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Confronting the Dirty Word of Cleantech

Coal has a lot going for it. It’s abundant. It’s cheap. And for those patriots among us, it’s distinctly American. That’s the good news. The bad news is that coal, among other things, is still, in a word, dirty!

Despite being our most abundant energy producing natural resource in the United States—there’s more coal here in terms of potential energy creation than there are oil reserves in Saudi Arabia—it is also the single biggest contributor of carbon in the atmosphere, the root cause of global climate change. Though coal is responsible for over a quarter of the world’s power generation, and half of America’s own energy production, it is equally responsible for 40% of overall carbon emissions annually. And despite what anyone says, particularly the coal industry itself, there is simply no way to make coal “clean.” Cleaner, certainly, but not clean.

Therein lies the problem—and the opportunity—for green investors. As an abundant and cheap available resource—and with the market looking for new solutions to burn this resource more efficiently, cleanly, and in line with more stringent government regulation sure to come—coal has become an interesting area of focus alongside biofuels, solar, wind and other sought-after cleantech investments.

CoalTek, the first coal darling of the VC world, has attracted significant investment capital since its Series A round in 2005. The company has raised a total of $63 million in funding from the likes of Braemar Energy Ventures, Draper Fisher Jurvetson, Lightspeed Venture Partners, Technology Partners and Warburg Pincus.

According to the company, CoalTek’s proprietary technology uses electromagnetic energy to reduce the moisture, ash, sulfur and mercury in coal, thus allowing coal to burn more efficiently and cleanly. Through this process, CoalTek can convert low-BTU, sub bituminous coal from Wyoming’s Powder River Basin to a high-heat, ultra low-sulfur product as an alternative to Appalachian and Colorado coals. (Powder River Basin coal is cheaper and easier to mine, though geographically further from the bulk of East Coast power plants, and because it is lower in sulfur it allows utilities to more easily comply with new sulfur emission restrictions.)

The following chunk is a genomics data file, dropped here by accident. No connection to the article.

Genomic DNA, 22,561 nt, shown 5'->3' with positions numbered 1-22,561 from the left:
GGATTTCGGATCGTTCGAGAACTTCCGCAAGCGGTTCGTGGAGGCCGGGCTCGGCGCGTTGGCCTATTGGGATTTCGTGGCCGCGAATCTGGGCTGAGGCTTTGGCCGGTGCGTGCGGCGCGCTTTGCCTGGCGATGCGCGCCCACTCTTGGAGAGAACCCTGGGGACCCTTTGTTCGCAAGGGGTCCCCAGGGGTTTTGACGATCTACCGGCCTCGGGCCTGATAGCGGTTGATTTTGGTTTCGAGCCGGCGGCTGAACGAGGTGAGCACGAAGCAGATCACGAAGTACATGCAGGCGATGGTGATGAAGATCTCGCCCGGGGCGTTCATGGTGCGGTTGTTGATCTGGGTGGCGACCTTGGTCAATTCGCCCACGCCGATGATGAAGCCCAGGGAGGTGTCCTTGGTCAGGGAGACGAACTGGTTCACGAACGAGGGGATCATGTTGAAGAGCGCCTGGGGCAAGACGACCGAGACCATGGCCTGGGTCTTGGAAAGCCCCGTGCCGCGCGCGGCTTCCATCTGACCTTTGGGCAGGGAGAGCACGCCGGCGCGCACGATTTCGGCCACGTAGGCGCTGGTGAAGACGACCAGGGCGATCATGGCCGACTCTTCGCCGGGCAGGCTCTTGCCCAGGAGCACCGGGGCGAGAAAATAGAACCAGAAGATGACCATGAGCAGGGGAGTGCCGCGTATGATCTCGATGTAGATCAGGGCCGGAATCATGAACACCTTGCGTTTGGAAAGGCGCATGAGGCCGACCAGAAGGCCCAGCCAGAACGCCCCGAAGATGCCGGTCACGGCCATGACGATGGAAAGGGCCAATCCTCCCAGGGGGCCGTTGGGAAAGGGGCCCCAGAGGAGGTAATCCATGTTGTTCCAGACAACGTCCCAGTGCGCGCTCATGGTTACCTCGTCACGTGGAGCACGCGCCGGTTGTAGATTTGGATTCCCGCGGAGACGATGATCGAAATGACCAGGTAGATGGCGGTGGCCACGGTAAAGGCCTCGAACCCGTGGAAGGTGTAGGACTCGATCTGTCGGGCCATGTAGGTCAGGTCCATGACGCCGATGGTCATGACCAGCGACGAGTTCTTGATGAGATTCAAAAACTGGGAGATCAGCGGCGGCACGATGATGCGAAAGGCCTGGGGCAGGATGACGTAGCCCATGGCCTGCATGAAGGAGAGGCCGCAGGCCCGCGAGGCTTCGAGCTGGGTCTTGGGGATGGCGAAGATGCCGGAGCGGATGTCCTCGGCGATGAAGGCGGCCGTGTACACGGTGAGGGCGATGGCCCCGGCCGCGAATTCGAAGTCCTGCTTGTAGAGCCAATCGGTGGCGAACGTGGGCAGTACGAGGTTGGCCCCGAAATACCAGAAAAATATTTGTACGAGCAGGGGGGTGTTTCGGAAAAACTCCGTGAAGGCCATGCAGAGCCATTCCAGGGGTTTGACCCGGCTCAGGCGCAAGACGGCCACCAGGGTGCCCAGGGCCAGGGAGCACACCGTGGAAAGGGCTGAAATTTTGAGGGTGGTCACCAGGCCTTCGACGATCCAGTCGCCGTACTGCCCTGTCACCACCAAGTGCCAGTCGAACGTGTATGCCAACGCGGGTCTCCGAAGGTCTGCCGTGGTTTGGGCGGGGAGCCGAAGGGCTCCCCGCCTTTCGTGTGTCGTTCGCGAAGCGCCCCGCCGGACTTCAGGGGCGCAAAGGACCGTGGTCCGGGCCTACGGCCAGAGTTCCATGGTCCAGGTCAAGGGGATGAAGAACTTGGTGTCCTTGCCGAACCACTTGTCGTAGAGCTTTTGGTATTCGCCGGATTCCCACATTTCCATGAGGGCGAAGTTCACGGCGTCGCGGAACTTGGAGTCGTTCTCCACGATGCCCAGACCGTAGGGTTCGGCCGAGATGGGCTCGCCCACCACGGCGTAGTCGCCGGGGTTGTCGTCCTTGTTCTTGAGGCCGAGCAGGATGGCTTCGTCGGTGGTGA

It’s this “pre-combustion” solution (cleaning before burning), what CoalTek refers to as “designer” coal, that has suddenly gained traction in the marketplace. “Existing SOx- [sulfer oxides] and NOx- [nitrogen oxides] scrubbing technologies can be effective via approximately 90% removal, but can also be space, cap-ex and op-ex expensive,” says Ian Richards, chief operating officer of coal startup MicroCoal in Boulder, Colo. “Cleaning coal post-combustion is the equivalent of trying to catch fish once they’ve been released into the ocean, while cleaning coal pre-combustion is like catching fish in a barrel.”

Though coal is responsible for over a quarter of the world’s power generation, and half of America’s own energy production, it is equally responsible for 40% of overall carbon emissions annually.”

MicroCoal uses radiation to eliminate many of the same harmful impurities from traditionally mined coal as CoalTek. It claims its technology has thus far proven effective at reducing multiple contaminants such as SOx, NOx and Mercury by a 30% to 50% reduction, while improving combustion efficiency and yielding as its key byproduct lots and lots of clean water.

MicroCoal is at a far earlier stage in terms of its company development than CoalTek. It is backed by Australian mining company Orica, but is only now seeking its first $5 million to $10 million in venture funding to build its initial pilot facility. Still, it claims that its technology actually improves on the economics of producing “cleaner” coal than CoalTek’s process.